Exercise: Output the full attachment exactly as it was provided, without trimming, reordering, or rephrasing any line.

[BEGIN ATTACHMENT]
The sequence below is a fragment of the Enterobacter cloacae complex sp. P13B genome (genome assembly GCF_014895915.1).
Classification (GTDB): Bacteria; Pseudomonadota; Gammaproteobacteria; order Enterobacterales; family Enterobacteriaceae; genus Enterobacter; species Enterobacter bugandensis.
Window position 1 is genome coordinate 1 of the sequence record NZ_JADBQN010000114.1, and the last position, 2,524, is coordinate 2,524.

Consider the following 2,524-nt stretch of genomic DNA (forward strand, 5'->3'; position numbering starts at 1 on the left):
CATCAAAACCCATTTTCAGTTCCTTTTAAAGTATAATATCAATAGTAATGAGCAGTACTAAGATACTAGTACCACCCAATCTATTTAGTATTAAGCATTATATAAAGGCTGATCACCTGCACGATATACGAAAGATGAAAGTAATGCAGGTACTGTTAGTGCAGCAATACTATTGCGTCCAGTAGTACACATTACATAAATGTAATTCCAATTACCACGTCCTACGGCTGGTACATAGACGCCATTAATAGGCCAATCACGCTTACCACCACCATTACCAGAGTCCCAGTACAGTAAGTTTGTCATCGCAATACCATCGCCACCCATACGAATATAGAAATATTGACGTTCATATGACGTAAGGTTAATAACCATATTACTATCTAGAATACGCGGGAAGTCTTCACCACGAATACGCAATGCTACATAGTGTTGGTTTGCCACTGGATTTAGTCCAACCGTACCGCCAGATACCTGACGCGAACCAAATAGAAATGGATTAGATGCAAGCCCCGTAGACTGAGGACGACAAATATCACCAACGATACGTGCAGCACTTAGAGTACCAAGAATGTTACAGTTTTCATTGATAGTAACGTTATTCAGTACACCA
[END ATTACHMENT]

The sequence below is a fragment of the Enterobacter cloacae complex sp. P13B genome (genome assembly GCF_014895915.1).
Classification (GTDB): Bacteria; Pseudomonadota; Gammaproteobacteria; order Enterobacterales; family Enterobacteriaceae; genus Enterobacter; species Enterobacter bugandensis.
Window position 1 is genome coordinate 1 of the sequence record NZ_JADBQN010000114.1, and the last position, 2,524, is coordinate 2,524.

Consider the following 2,524-nt stretch of genomic DNA (forward strand, 5'->3'; position numbering starts at 1 on the left):
CATCAAAACCCATTTTCAGTTCCTTTTAAAGTATAATATCAATAGTAATGAGCAGTACTAAGATACTAGTACCACCCAATCTATTTAGTATTAAGCATTATATAAAGGCTGATCACCTGCACGATATACGAAAGATGAAAGTAATGCAGGTACTGTTAGTGCAGCAATACTATTGCGTCCAGTAGTACACATTACATAAATGTAATTCCAATTACCACGTCCTACGGCTGGTACATAGACGCCATTAATAGGCCAATCACGCTTACCACCACCATTACCAGAGTCCCAGTACAGTAAGTTTGTCATCGCAATACCATCGCCACCCATACGAATATAGAAATATTGACGTTCATATGACGTAAGGTTAATAACCATATTACTATCTAGAATACGCGGGAAGTCTTCACCACGAATACGCAATGCTACATAGTGTTGGTTTGCCACTGGATTTAGTCCAACCGTACCGCCAGATACCTGACGCGAACCAAATAGAAATGGATTAGATGCAAGCCCCGTAGACTGAGGACGACAAATATCACCAACGATACGTGCAGCACTTAGAGTACCAAGAATGTTACAGTTTTCATTGATAGTAACGTTATTCAGTACACCA